A Love Letter

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By Minyoung Lee

In fifth grade, I wrote you a letter. I wrote my friend had a crush on you, which was true. I didn’t write I had a crush on you, too.

Your friends bullied my friend for a year. She cried all the time. She knew someone told you about her crush. I don’t think she knew it was me.

But that’s what you get for sharing your feelings.

I don’t remember what you looked like. I hope you were cute. I saw on Facebook my friend got married. Her husband looked hot.

If only I could remember your name.

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The Character

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By Alice Cimino

He started to fade.
He was bleeding a dark substance, darker than water, darker than blood. Ink, he said.
His face was whitening, his eyes were losing their glint, he was becoming something not human, nor animal. Paper, he said.
His thin line of a mouth opened. I’m not real, he said.
But he was. To me.
He climbed back into his book.
And I opened my eyes.

Unwritten Poetry

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By B.

Hell-bent on repentance
I dug up my past
– a stack of confessions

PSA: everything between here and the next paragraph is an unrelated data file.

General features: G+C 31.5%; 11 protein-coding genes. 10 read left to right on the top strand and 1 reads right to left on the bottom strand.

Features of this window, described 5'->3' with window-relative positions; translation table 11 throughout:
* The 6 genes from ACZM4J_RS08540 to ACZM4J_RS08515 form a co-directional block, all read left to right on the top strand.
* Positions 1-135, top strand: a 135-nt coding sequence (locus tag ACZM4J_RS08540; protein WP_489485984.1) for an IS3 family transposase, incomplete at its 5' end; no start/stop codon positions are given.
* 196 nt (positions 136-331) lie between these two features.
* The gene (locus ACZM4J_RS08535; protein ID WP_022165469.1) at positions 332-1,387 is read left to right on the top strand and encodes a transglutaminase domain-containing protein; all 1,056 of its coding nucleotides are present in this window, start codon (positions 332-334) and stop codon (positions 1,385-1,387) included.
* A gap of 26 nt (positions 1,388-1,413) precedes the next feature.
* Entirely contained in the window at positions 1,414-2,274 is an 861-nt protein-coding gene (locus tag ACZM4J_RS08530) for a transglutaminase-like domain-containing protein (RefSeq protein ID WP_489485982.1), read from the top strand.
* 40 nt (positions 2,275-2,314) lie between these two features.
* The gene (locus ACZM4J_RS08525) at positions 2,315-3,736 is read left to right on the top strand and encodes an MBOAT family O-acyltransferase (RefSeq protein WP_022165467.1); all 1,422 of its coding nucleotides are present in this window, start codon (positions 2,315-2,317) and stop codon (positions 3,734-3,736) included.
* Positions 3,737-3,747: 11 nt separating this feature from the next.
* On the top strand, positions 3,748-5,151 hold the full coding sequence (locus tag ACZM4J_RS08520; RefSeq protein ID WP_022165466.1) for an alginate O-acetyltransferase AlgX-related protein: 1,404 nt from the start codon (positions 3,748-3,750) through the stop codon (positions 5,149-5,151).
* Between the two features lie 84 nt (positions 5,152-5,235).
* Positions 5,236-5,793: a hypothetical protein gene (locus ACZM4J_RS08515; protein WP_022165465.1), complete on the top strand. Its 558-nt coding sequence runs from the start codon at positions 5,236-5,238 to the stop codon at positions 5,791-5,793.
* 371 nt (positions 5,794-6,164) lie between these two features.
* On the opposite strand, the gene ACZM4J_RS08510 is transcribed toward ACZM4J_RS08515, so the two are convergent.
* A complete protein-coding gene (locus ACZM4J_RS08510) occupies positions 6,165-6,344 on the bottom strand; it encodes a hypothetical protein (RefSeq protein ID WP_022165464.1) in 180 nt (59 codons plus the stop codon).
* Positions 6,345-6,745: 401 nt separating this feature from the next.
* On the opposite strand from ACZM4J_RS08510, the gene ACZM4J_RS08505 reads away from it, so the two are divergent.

in black ink and metaphors –
my religion,
true and false,
unstructured and incomplete.

Forgotten in the pages was
a decade-old whispered poem
to a future lover,
the writer of words and dreamer of dreams
who could make me believe
his theories of history and heaven
and me.

I wanted to write him poetry while the world burned
through its tribulation.
But you only like poems that rhyme.

Festering

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By Tremaine L. Loadholt

he came home to an
empty space.
his condo, a quiet, chaotic hole
that gripped him tightly.

the memories of Claudia
pained him throughout each day.
he could see her swollen eyes,
clogged with tears, then
her mouth drawing in from pain.

the chemo had dulled her
insides—crushed her soul.
her voice, now an echoing
ghostly ghast
followed him
everywhere he went.

festering…
festering…

The Envy of the Village

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By J. E. Kennedy

Old Mrs Bergman’s roses were the envy of the village. The bushes bloomed in a congregation of scarlet and coral, sun-flare yellow and delicious tangerine. They spilled over the walls and lit up the pavement with their scattered petals, like delicate wishes skipping along the breeze, destination unknown.

Mrs Bergman plucked and preened, watered and fed. She whispered sweet nothings. She told the roses all that she would have told him if he were here. And they bloomed.

At night she would take the fading telegram from the drawer: Missing in action.

And she waited to meet him again.

Temporary

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By Ali Grimshaw

Your phrases landed on the floor

between us. My palms empty

not knowing how to catch them.

Strings of words, a story of near miss.

One collection of minutes that almost

restructured our life, like petals

blown away by the wind, dispersed

never again to unite in beauty.

A reminder of the impermanence of us.

     
Ali Grimshaw’s poems have appeared on Poetry Breakfast, Vita Brevis and VerseWrights.